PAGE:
Walt Disney was a marketing genius. Read below to take advice from a man who had a clear vision and made his (and our) dreams come true:
1. The Details Matter
Walt Disney designed Main Street of Disneyland so that sweet, delicate scents of candy emanated from vents near the candy and ice cream shops. During the holidays, the scents are even changed to emit cinnamon and other nostalgic holiday aromas.
When you’re building your brand, remember that every detail counts. While the tinier facets of running a business may seem unimportant, your customers will notice your strict attention to detail and thank you later.
2. Perspective is Key
Walt Disney designed Sleeping Beauty’s castle using forced perspective. This technique was used throughout the park to make major landmarks, such as the Matterhorn, appear much larger than they actually were.
How can you use forced perspective to convey a louder, more impressive image of your brand to the world?
3. Mostly Accessibility and a Little Exclusivity
According to Entrepreneur Magazine, Disney’s Club 33 adds that touch of exclusivity every thriving brand needs. While Walt opened the park for the people, wanting everyone to be able to enjoy the love and nostalgia he felt for his hometown, he created Club 33 for his best customers. An invite-only, alcohol-serving private club located in the heart of the park, Disney created a mysterious and elusive location that many aspire to visit in order to share in the folklore.
What can you do to make your best and most loyal customers feel special?
4. Brand Interaction
Getting your fans and potential customers to interact with your brand is a great way to make sure they come back. Disneyland’s most die hard fans return again and again on a quest to find “hidden Mickeys,” planted by the Disney team throughout the entire park. What sort of interactive activity can you create for your business?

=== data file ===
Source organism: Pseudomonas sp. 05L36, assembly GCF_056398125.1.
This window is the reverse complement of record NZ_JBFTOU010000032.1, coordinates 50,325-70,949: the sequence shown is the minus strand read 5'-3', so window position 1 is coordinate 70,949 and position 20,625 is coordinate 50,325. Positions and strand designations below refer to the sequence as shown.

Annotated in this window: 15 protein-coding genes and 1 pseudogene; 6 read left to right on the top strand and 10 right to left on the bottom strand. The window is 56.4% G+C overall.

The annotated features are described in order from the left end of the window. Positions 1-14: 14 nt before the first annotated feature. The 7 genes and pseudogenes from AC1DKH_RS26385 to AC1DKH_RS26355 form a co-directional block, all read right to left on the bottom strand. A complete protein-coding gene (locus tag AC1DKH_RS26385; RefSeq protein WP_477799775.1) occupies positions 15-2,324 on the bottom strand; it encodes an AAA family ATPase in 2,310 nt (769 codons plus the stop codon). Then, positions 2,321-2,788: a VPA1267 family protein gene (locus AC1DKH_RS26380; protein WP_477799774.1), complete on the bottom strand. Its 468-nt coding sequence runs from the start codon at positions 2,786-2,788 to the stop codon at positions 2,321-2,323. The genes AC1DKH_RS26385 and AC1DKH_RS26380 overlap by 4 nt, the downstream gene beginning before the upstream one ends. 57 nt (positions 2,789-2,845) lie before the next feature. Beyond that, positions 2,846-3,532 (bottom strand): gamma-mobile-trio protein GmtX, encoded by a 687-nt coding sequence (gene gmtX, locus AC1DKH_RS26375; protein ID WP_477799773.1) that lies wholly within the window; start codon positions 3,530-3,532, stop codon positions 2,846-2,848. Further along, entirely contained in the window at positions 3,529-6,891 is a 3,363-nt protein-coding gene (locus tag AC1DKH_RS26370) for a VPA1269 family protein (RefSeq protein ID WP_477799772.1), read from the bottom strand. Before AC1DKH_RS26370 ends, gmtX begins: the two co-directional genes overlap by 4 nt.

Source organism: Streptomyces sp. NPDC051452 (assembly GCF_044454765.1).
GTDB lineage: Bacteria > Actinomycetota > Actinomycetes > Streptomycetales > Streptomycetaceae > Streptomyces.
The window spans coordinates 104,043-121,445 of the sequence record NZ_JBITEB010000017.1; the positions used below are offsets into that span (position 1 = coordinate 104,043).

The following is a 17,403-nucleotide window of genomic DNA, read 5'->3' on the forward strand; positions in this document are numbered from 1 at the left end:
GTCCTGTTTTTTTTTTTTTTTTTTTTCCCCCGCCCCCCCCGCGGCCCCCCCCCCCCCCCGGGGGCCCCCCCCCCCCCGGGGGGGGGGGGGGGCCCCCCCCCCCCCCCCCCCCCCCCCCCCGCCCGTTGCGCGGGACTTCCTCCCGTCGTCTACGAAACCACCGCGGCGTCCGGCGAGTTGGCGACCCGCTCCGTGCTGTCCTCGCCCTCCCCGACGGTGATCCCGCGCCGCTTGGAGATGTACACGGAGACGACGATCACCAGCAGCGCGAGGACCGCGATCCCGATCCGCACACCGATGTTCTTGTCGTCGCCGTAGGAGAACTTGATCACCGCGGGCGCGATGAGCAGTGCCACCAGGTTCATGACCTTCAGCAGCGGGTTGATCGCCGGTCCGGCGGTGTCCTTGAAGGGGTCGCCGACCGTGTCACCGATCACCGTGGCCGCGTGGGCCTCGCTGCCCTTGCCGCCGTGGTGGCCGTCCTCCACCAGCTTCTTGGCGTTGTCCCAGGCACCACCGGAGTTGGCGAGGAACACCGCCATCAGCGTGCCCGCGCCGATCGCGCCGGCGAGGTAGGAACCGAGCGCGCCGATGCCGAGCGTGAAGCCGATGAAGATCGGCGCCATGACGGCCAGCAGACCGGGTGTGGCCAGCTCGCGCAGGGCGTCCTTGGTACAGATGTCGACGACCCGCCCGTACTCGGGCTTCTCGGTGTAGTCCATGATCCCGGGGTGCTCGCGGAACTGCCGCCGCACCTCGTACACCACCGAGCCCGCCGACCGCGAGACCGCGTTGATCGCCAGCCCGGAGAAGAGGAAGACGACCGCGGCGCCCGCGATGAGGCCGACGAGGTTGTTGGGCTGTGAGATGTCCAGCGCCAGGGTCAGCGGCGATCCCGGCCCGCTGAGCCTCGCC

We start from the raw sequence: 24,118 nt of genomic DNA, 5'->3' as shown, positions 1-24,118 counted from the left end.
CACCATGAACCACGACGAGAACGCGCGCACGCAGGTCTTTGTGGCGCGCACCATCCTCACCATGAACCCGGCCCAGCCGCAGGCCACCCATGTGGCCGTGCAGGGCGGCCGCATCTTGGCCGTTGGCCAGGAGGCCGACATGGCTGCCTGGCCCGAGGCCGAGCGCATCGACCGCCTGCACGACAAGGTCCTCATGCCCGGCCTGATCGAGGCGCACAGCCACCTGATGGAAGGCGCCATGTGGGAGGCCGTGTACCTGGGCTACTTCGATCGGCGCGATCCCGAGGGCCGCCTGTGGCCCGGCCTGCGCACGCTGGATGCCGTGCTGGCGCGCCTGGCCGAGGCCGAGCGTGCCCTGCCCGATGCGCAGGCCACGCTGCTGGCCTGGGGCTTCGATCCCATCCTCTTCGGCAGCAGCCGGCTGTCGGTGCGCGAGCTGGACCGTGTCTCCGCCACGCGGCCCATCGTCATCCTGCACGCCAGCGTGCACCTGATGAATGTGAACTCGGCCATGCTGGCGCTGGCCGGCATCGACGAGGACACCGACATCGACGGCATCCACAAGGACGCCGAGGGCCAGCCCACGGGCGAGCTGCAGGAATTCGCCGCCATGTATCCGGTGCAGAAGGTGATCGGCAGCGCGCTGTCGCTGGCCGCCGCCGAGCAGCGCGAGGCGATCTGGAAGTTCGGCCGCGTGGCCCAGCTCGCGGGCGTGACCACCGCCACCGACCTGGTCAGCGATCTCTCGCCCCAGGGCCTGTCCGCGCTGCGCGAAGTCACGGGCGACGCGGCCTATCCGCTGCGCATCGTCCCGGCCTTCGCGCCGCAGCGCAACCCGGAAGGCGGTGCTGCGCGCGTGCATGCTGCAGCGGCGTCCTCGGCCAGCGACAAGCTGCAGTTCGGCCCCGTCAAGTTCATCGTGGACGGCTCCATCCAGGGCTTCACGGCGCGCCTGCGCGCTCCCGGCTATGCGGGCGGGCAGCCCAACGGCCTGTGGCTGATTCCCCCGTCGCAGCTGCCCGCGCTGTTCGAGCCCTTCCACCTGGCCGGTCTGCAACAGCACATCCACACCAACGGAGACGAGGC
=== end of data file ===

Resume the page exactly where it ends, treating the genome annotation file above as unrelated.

How can YOU find your own hidden Mickey? Sometimes branding, branding again and even re-branding all together, as highlighted in this article by Gryffin Media, is the key to finding something that really works for both you and your consumer base.
How did Walt Disney solve the problem of ridding his park of cockroaches, mice, and other vermin? He handed the task to the professionals, and by professionals, he meant cats. After the park closed at night, Disney let local cats roam the park around to catch the mice.
What facets of your budding business are better left to a seasoned expert?
6. Know Your Industry
Lisa Price, founder of Carol’s Daughter, an extremely successful online beauty business, says you must know the history of your industry. When and why and how did it start out? Why is it still around and what will be your business’ role in this market?
What will be your brand’s position in this day and age? Although Disneyland can be seen as “just an amusement park,” Walt believed it had real significance and value to the entire world.
Walt Disney had a clear vision when creating Disneyland; “The Happiest Place on Earth” was a bold, yet unarguable slogan. He knew what he wanted the park to look like, be like, and feel like.
What kind of personality do you want your business to convey? What does the basic genetic makeup of your brand really look like? Staying true to your core is important as your business grows and expands. What is your philosophy?
Walt Disney constantly surprised park guests with all kinds of valuable prizes. This kind of marketing genius created loyal fans for life. Whether it was not having to wait in line or giving away a free trip to paradise, all a person had to do was show up.
How can you entice your customers to show up? Whether you want people to spend more time on your website, submit their email addresses, or physically show up to an event, what can you reward them with for supporting you?
9. Hard Work = Success
This management advice from Readers Digest about the beauty of hard work applies to just about any entrepreneur, experienced or otherwise. Phil Roberts of Parasole Restaurant Group says “Be ready to work when everyone else is playing.” Even Lisa Price, mentioned above, said “You will work harder for yourself than for anyone you have ever worked for in your life.”
Pushing yourself past what you used to think of as “hard work” is a key factor in developing the success of your business. Disney’s hard work paid off, even after his passing, and shows no signs of slowing down
10. Build Lifetime Value
Build lifetime value for your company by interacting with your customers on a regular basis. Disneyland is always trying out new products and attractions on its customers and values their feedback monumentally.
What can you do to convince customers that they can grow with your brand; that they’re apart of your process?
Camille McClane is a writer and researcher who enjoys creating content regarding social media and business. She is a lifelong, avid Disney fan and was excited to write this article about him! She hopes you enjoy this article.